Put together the inclusive soteriology and the exclusive ecclesiology and you have a view that says Jesus death can redeem everyone, but if you want to be sure that you have received that redemption as well as experience the full blessing of that redemption in this life, you should be in good standing in the Roman Catholic Church. From what I’ve read, Francis focused on the inclusive soteriology without touching much on the exclusive ecclesiology. If anything, he offered a subtle correction to Catholics who want to extend the Catholic Church’s exclusive ecclesiology to matters of salvation. That is, there is a temptation to say, “If you’re not in our Church, then Jesus hasn’t saved you,” and Francis was pushing back against that. The bits of Francis’ homily that have surfaced look incredible. I love the idea that by participating in good works people find common ground. Further, since we are made for good works (Ephesians 2.10), by doing good, we grow closer to God. So far, I’ve been very impressed with the new pope.
There are clear differences between Francis and Benedict and we won’t know the full extent of those differences for a while. We need to see more of what shape Francis’ ministry and leadership will take. As of now, however, the differences between the two popes is more a matter of style and understanding that the method by which a message is delivered is just as important as the message itself. Francis is seen as more compassionate and caring for the poor in his choices to wash the feet of juveniles in detention, opting for a simpler apartment at the Vatican, and having more modest dress. Benedict’s teachings on care for the poor were just as robust as anything Francis has said, but Benedict never fully appreciated the importance of nonverbal communication. He could articulate the deep Christian tradition to love the “least of these,” but he never seemed to grasp that wearing designer loafers undermined his powerful words.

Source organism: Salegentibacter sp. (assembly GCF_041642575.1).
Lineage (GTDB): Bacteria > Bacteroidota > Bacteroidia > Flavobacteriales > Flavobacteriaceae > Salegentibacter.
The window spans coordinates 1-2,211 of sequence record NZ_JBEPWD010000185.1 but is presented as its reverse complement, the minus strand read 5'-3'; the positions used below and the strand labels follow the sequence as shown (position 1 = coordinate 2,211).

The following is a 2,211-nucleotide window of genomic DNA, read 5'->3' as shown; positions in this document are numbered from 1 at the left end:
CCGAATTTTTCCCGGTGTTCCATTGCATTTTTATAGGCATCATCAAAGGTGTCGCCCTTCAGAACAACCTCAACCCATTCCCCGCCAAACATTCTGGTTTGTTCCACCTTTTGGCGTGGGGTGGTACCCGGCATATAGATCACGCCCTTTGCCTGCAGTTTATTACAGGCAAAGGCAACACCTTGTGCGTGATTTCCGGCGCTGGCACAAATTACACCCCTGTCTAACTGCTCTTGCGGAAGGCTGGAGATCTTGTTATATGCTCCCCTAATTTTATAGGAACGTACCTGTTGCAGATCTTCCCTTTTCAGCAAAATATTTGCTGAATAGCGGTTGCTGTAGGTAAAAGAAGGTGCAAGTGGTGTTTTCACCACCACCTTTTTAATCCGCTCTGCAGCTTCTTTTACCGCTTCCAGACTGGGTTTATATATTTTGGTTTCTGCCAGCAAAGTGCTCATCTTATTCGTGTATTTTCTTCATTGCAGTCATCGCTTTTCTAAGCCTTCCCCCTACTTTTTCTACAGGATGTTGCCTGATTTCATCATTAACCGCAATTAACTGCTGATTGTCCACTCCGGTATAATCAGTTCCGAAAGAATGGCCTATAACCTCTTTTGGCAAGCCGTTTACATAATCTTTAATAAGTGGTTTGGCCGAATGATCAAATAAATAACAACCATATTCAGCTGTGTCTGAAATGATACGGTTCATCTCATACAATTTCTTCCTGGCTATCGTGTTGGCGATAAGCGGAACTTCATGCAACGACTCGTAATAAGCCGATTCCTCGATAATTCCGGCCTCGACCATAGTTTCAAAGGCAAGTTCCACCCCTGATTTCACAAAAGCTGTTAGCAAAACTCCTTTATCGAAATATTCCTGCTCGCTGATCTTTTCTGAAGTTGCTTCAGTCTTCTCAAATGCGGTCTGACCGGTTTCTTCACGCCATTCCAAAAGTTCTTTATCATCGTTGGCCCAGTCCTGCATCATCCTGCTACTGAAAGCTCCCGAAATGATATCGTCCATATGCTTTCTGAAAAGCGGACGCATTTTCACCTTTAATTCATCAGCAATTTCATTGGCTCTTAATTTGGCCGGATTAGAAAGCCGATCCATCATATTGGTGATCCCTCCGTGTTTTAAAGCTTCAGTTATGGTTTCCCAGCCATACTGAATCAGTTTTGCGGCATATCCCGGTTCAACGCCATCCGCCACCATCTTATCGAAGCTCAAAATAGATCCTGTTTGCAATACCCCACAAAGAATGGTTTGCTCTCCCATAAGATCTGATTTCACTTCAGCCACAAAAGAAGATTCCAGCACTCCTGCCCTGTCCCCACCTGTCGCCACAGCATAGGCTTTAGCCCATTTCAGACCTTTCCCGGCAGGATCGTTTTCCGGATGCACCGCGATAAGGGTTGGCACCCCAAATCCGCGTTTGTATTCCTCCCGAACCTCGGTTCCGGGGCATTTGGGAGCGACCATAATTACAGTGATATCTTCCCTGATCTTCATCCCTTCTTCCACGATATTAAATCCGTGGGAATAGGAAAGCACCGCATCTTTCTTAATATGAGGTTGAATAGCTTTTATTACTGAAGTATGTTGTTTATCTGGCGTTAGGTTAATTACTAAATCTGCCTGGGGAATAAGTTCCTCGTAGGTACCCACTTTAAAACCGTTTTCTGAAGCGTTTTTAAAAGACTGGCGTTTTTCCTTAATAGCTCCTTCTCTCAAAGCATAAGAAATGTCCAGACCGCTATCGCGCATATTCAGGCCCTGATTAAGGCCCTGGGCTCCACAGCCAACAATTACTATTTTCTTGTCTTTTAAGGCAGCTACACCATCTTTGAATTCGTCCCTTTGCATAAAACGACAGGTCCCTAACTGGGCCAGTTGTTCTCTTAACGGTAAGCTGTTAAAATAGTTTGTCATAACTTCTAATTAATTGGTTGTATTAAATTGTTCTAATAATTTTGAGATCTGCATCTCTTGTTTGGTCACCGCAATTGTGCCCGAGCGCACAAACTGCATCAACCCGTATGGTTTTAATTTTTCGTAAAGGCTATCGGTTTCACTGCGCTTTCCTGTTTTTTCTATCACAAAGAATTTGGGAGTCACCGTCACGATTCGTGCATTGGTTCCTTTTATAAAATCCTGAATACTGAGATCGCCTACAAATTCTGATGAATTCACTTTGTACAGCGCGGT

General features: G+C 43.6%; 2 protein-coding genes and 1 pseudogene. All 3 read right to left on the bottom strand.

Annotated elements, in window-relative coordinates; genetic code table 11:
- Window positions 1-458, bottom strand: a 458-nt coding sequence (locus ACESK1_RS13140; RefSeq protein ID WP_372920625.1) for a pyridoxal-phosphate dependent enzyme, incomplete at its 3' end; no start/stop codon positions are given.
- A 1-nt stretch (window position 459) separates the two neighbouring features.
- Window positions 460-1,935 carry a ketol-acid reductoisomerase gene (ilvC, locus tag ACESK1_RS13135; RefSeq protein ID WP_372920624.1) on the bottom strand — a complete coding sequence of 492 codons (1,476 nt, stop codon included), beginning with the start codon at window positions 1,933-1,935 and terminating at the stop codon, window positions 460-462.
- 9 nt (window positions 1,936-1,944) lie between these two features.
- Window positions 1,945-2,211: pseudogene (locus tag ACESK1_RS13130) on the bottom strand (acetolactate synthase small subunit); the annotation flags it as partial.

Benedict is an academic who, like so many other academics, had a hard time communicating to non-academics. I had to read a bit of Benedict’s (then Cardinal Joseph Ratzinger) theological writings in seminary and he is a first-rate theologian whose works will have great influence for several decades. These works were not written for a general audience, however, and he was never fully successful making the switch to a general audience. He could not connect with people outside the academy with the same ease that Francis can or John Paul II could. Benedict never figured out how to make a pithy sound byte and opted for careful, nuanced, and full arguments. In a sound byte world, it is easy to take bits of full arguments out of context. His analytical style came off as cold. He certainly didn’t have the charisma to work a crowd like John Paul II or Francis.
Many prayers for Jorge Mario Bergoglio who has been elected Pope. He has taken the name Francis and in honor of that name I offer the prayer of St. Francis on his behalf. May this prayer be true of Francis I and all Christians.
Lord, make me an instrument of your peace,
Where there is hatred, let me sow love;
Where there is injury, pardon;
Where there is doubt, faith;
Where there is despair, hope;
Where there is darkness, light;
Where there is sadness, joy.
O Divine Master, grant that I may not so much seek to be consoled, as to console;
To be understood, as to understand;
To be loved, as to love.
For it is in giving that we receive.
It is in pardoning that we are pardoned,
And it is in dying that we are born to Eternal Life.
I have been watching the resignation of Benedict XVI and the conclave with great interest and hope. As the leader of the largest clan in the Christian family, the Pope has a great opportunity to represent Christ to the whole world. I am excited to see what the first Latin American pope does. Also, considering I’ve been exploring Ignatian spirituality the past few years, I think it’s pretty cool to have a Jesuit as the Bishop of Rome.